first_imgM-Pesa, the world’s largest mobile money network, has enabled millions of Africans to gain access to safe and secure banking solutions. The idea has become a pioneering innovation for the continent, and is now used as a model for similar systems around the world.Mobile money markets are hugely popular in Africa, offering easy, secure methods of payment and transfer of funds using simple text-based mobile technology. M-Pesa, a leader in the industry, celebrates 10 years of dominance in countries such as Kenya and Uganda. (Image: Flickr)CD AndersonLaunched by telecommunications group Vodafone/Safaricom in 2007, M-Pesa (“pesa” is Swahili for “money”) has become a way of life for 30 million Africans in 10 countries. More than 80% of Kenyans use the service. The network also enjoys market dominance in Tanzania and Uganda.The ingeniously simple method of money transfers made via cellphone messaging (SMS) has connected many to formal banking systems and enabled opportunities for small business and informal commerce, as well as played a part in helping to eradicate poverty, particularly in rural areas.The system uses simple, text-based technology available on older cellular phones. While more sophisticated mobile banking is the norm around the world, the simplicity of M-Pesa is that customers do not need bank accounts to use the network.The adoption and rise in popularity of mobile money networks in Africa has been steady. M-Pesa and its various competitor networks now not only include money transfers and other standard banking procedures, but also healthcare provision, access to international money markets and long-term lending.Tracking the growth of the mobile money market in Africa over the last 10 years. (Infographic: CNN)In 2016, according to Vodafone, M-Pesa was used in six billion transactions. Additionally, research by Digital Frontiers found a 22% drop in female-headed households living in poverty in areas with access to M-Pesa. The same study noted that the source of income for almost 200,000 women in rural areas shifted from the low-income, labour intensive agricultural sector to more prosperous small business creation. The research also showed an increase in saving and investing money through using the M-Pesa network.M-Pesa transactions are expected to surpass $1.3-billion (R17-billion) in the next three years, according to research by consulting firm Frost & Sullivan.Tracking the growth of the mobile money market in Africa over the last 10 years. (Infographic: CNN)The future of mobile money markets presents both growth opportunities and challenges. Safaricom CEO Bob Collymore told CNN that the network wanted to focus on developing a better user experience, with an eye on increasing the use of smart device technology in Africa compared to standard text-based mobile technology.As with any innovative product, a focus on developing more ground-breaking mobile financial services is also a key objective. “One of the big problems has been the relative clumsiness of using M-Pesa,” Collymore said, adding that new, simpler solutions would work hand-in-hand with better technology, such as the “tap and pay” method and EMV smart chip cards.Another focus is breaking into new markets, the rest of Africa primarily, but also increasing its presence in Asia, Eastern Europe (M-Pesa is used in Romania and Albania, which has a large informal economy, often operating without bank accounts) and the Middle East.M-Pesa was introduced in South Africa in 2010, gaining more than a million users. It aimed to conquer a market of 13 million economically active people who did not use bank accounts. However, because of stricter banking regulations in South Africa, as well as the development of more tech-savvy banking products, the system found little foothold in the country.Tracking the growth of the mobile money market in Africa over the last 10 years. (Infographic: CNN)While more and more competing mobile and smart phone banking systems are aiming to provide services for larger transactions, M-Pesa aims to keep the focus on what made it the dominant, most longstanding player in the market, namely safe, convenient micro-banking (M-Pesa does not transact anything larger than $675 (R8,000).“The banking sector across the world has always ignored the so-called base of the pyramid. We haven’t because we understand that the base of the pyramid needs to be served and there’s also commercial viability in doing that.”Source: CNN, AFKInsiderWould you like to use this article in your publication or on your website? See Using Brand South Africa material.last_img read more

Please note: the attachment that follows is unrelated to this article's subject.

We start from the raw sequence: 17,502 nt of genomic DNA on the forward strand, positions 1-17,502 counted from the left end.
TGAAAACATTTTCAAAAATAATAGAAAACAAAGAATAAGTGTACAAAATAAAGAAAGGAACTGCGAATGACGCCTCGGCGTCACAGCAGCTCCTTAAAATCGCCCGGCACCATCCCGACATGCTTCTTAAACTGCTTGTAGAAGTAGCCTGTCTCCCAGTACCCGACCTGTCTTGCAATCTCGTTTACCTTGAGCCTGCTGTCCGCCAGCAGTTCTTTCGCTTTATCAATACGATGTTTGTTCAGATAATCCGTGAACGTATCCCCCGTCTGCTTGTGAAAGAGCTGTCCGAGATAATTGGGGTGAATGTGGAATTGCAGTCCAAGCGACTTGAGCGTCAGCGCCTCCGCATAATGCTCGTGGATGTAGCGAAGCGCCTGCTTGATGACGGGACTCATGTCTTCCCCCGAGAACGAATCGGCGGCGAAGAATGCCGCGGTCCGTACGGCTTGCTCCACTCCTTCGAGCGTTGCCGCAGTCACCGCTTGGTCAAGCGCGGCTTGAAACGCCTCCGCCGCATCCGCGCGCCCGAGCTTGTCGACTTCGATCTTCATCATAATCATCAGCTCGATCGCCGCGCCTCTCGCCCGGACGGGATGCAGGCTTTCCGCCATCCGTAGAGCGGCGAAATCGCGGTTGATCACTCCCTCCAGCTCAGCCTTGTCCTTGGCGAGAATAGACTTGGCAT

Desktop Wallpaper Calendars: July 2016